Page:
Rail fares have risen by 37 per cent in a decade, The Independent has calculated – outstripping the Consumer Price Index by 9 per cent, and roughly twice as fast as the increase in average wages over the same spell.
The Rail Delivery Group has revealed the annual percentage increase in train fares from 2010 to 2019. Each year the vast majority of rail fares rise at the beginning of January. The price hike is currently capped at the Retail Price Index as it stood in the previous July.
The decade began with an increase of just 1.1 per cent, but in the first full year of the Coalition government – 2011 – fares rose by 6.2 per cent. The following year, 2012 rail prices increased by a further 5.9 per cent.
Between 2013 and 2016, prices increased at a progressively slower rate: 3.9, 2.8, 2.2 and 1.1 per cent.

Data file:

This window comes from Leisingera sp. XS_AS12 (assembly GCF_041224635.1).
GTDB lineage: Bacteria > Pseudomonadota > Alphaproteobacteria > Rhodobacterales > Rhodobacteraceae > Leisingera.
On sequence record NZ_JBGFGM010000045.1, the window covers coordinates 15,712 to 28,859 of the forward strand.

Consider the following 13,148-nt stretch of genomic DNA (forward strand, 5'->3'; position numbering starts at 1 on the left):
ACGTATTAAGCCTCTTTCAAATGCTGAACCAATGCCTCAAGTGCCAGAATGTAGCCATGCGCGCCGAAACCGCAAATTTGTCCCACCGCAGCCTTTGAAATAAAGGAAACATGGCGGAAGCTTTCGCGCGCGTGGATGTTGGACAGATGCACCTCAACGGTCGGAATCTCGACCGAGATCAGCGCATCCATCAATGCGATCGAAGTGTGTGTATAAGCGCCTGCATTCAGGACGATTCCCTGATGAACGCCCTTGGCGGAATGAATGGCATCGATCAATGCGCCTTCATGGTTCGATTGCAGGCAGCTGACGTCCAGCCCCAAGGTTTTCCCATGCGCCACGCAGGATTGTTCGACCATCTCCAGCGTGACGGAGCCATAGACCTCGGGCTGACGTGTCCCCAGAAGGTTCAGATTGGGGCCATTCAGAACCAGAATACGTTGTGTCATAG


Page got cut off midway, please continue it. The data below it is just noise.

But in 2017, fares rose by 2.3 per cent, followed by 3.4 per cent at the start of this year.
Rail passengers will pay an average of 3.1 per cent more from 2 January 2019.
While the average annual rail fare increase has been 3.2 per cent, the effect of compounding means that the overall rise since 2010 is 37 per cent.
The RDG acknowledges: “Paying more to travel is never welcomed, especially by people who have suffered delays and disruption.”
The RMT union’s general secretary, Mick Cash, said: “The only solution to Britain's rail fare rip-off is a publicly owned railway run solely in the public interest free from the greed of the private train companies.”
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